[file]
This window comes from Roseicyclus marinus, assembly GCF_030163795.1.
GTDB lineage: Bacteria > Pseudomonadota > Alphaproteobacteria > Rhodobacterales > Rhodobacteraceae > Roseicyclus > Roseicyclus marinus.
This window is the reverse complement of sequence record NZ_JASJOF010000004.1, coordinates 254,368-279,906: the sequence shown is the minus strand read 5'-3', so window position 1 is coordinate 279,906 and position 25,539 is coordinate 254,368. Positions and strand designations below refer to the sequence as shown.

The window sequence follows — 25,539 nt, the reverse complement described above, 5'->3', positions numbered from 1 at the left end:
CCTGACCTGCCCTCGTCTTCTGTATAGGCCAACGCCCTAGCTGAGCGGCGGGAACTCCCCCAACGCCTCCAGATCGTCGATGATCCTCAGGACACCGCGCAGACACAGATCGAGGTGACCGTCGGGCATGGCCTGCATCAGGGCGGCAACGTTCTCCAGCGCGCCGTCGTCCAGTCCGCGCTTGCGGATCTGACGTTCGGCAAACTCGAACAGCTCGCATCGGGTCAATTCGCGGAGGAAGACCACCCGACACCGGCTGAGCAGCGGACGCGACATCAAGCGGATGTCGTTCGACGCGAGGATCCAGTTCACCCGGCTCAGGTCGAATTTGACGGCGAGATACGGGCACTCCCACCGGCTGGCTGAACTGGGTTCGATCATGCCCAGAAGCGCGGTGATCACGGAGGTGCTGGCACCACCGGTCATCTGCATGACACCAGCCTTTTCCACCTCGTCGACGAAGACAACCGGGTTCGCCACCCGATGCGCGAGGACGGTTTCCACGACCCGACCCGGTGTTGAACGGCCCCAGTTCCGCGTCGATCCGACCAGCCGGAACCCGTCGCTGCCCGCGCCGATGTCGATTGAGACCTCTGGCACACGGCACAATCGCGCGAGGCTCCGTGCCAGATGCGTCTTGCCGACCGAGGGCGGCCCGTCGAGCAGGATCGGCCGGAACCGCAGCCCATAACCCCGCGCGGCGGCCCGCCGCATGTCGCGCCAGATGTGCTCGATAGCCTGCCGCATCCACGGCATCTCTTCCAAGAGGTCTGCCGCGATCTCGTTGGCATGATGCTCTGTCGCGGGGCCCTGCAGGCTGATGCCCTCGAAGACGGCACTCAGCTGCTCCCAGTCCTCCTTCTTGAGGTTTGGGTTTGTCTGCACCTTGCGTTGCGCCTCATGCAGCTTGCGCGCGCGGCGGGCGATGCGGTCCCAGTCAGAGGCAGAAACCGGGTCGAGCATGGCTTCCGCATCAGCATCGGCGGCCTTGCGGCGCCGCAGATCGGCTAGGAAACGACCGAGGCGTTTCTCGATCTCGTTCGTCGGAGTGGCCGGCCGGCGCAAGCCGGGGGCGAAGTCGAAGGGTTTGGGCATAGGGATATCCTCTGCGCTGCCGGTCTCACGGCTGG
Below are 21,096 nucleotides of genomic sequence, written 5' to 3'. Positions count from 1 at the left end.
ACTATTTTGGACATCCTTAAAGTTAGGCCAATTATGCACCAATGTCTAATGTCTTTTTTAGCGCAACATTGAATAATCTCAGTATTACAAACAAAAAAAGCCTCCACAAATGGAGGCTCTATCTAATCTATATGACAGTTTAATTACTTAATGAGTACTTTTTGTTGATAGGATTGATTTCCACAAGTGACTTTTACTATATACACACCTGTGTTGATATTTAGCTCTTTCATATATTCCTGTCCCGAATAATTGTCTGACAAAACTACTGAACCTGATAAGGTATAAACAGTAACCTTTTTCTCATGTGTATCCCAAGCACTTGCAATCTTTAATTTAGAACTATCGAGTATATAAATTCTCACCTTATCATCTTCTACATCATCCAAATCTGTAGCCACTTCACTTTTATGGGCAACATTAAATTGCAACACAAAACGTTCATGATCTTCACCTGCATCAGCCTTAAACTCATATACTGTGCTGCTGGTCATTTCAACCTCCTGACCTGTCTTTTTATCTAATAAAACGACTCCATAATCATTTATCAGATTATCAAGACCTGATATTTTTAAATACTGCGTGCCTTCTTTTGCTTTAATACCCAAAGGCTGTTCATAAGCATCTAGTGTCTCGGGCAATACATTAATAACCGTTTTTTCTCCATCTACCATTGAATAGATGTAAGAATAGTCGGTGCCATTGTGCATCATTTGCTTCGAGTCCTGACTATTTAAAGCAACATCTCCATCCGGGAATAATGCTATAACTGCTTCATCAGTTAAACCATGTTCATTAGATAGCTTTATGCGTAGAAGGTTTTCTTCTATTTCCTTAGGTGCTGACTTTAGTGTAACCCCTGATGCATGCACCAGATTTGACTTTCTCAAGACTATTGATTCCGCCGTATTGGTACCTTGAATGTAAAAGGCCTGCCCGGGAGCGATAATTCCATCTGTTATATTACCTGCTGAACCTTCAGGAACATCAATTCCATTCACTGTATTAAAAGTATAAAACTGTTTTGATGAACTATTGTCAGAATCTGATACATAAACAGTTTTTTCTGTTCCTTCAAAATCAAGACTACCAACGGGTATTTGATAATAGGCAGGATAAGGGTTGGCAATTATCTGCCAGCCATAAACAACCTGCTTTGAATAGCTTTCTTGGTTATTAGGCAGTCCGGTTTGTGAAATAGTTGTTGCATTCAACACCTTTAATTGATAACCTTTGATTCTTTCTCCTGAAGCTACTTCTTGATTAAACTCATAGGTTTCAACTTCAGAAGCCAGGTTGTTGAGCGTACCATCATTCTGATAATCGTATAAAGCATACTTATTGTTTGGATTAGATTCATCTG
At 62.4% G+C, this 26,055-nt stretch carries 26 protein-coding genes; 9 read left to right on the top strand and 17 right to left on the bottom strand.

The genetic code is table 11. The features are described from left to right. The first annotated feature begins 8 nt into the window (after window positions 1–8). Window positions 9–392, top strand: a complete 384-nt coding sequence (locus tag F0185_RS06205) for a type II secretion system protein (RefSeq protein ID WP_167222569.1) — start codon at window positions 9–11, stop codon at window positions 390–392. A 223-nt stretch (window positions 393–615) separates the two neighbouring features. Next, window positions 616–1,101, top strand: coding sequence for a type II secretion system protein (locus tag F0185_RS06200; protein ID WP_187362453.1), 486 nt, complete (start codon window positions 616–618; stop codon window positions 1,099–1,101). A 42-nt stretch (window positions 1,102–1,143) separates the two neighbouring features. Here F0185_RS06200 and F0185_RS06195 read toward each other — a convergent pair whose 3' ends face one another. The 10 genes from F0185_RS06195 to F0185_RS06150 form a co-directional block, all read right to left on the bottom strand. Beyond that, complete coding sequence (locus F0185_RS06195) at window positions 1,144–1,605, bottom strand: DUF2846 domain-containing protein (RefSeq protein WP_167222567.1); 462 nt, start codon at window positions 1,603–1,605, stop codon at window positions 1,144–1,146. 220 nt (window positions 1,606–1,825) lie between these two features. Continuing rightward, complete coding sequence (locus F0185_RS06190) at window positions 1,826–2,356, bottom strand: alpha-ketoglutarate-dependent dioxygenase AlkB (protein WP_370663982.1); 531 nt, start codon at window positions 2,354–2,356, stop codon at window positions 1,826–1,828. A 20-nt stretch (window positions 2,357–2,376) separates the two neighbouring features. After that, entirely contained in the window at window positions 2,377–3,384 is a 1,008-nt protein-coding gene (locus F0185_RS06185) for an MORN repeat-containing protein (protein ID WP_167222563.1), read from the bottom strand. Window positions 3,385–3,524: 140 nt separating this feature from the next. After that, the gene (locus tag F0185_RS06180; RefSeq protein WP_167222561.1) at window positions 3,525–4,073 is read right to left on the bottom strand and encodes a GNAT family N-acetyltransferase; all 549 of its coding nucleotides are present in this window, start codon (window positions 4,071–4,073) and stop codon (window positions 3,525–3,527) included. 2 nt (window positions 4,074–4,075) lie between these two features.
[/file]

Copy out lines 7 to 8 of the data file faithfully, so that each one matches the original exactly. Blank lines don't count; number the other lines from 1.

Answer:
ACTATTTTGGACATCCTTAAAGTTAGGCCAATTATGCACCAATGTCTAATGTCTTTTTTAGCGCAACATTGAATAATCTCAGTATTACAAACAAAAAAAGCCTCCACAAATGGAGGCTCTATCTAATCTATATGACAGTTTAATTACTTAATGAGTACTTTTTGTTGATAGGATTGATTTCCACAAGTGACTTTTACTATATACACACCTGTGTTGATATTTAGCTCTTTCATATATTCCTGTCCCGAATAATTGTCTGACAAAACTACTGAACCTGATAAGGTATAAACAGTAACCTTTTTCTCATGTGTATCCCAAGCACTTGCAATCTTTAATTTAGAACTATCGAGTATATAAATTCTCACCTTATCATCTTCTACATCATCCAAATCTGTAGCCACTTCACTTTTATGGGCAACATTAAATTGCAACACAAAACGTTCATGATCTTCACCTGCATCAGCCTTAAACTCATATACTGTGCTGCTGGTCATTTCAACCTCCTGACCTGTCTTTTTATCTAATAAAACGACTCCATAATCATTTATCAGATTATCAAGACCTGATATTTTTAAATACTGCGTGCCTTCTTTTGCTTTAATACCCAAAGGCTGTTCATAAGCATCTAGTGTCTCGGGCAATACATTAATAACCGTTTTTTCTCCATCTACCATTGAATAGATGTAAGAATAGTCGGTGCCATTGTGCATCATTTGCTTCGAGTCCTGACTATTTAAAGCAACATCTCCATCCGGGAATAATGCTATAACTGCTTCATCAGTTAAACCATGTTCATTAGATAGCTTTATGCGTAGAAGGTTTTCTTCTATTTCCTTAGGTGCTGACTTTAGTGTAACCCCTGATGCATGCACCAGATTTGACTTTCTCAAGACTATTGATTCCGCCGTATTGGTACCTTGAATGTAAAAGGCCTGCCCGGGAGCGATAATTCCATCTGTTATATTACCTGCTGAACCTTCAGGAACATCAATTCCATTCACTGTATTAAAAGTATAAAACTGTTTTGATGAACTATTGTCAGAATCTGATACATAAACAGTTTTTTCTGTTCCTTCAAAATCAAGACTACCAACGGGTATTTGATAATAGGCAGGATAAGGGTTGGCAATTATCTGCCAGCCATAAACAACCTGCTTTGAATAGCTTTCTTGGTTATTAGGCAGTCCGGTTTGTGAAATAGTTGTTGCATTCAACACCTTTAATTGATAACCTTTGATTCTTTCTCCTGAAGCTACTTCTTGATTAAACTCATAGGTTTCAACTTCAGAAGCCAGGTTGTTGAGCGTACCATCATTCTGATAATCGTATAAAGCATACTTATTGTTTGGATTAGATTCATCTG
At 62.4% G+C, this 26,055-nt stretch carries 26 protein-coding genes; 9 read left to right on the top strand and 17 right to left on the bottom strand.